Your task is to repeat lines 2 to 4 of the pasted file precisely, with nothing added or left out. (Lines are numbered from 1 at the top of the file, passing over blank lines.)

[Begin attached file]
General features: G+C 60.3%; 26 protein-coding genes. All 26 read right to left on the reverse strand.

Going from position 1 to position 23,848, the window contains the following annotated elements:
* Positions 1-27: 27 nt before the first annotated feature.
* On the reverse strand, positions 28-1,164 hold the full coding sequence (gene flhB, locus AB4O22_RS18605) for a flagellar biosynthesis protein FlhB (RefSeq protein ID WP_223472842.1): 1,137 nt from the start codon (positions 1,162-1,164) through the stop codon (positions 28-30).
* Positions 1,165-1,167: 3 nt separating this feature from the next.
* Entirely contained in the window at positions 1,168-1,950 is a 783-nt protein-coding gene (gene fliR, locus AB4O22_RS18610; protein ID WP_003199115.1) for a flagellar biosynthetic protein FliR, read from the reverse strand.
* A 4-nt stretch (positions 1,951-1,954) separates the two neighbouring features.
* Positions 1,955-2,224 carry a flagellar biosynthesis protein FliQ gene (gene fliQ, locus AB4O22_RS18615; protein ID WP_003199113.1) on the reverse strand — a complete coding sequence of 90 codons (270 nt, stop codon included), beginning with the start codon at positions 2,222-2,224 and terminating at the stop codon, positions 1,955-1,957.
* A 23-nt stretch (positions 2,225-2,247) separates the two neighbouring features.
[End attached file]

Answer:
Going from position 1 to position 23,848, the window contains the following annotated elements:
* Positions 1-27: 27 nt before the first annotated feature.
* On the reverse strand, positions 28-1,164 hold the full coding sequence (gene flhB, locus AB4O22_RS18605) for a flagellar biosynthesis protein FlhB (RefSeq protein ID WP_223472842.1): 1,137 nt from the start codon (positions 1,162-1,164) through the stop codon (positions 28-30).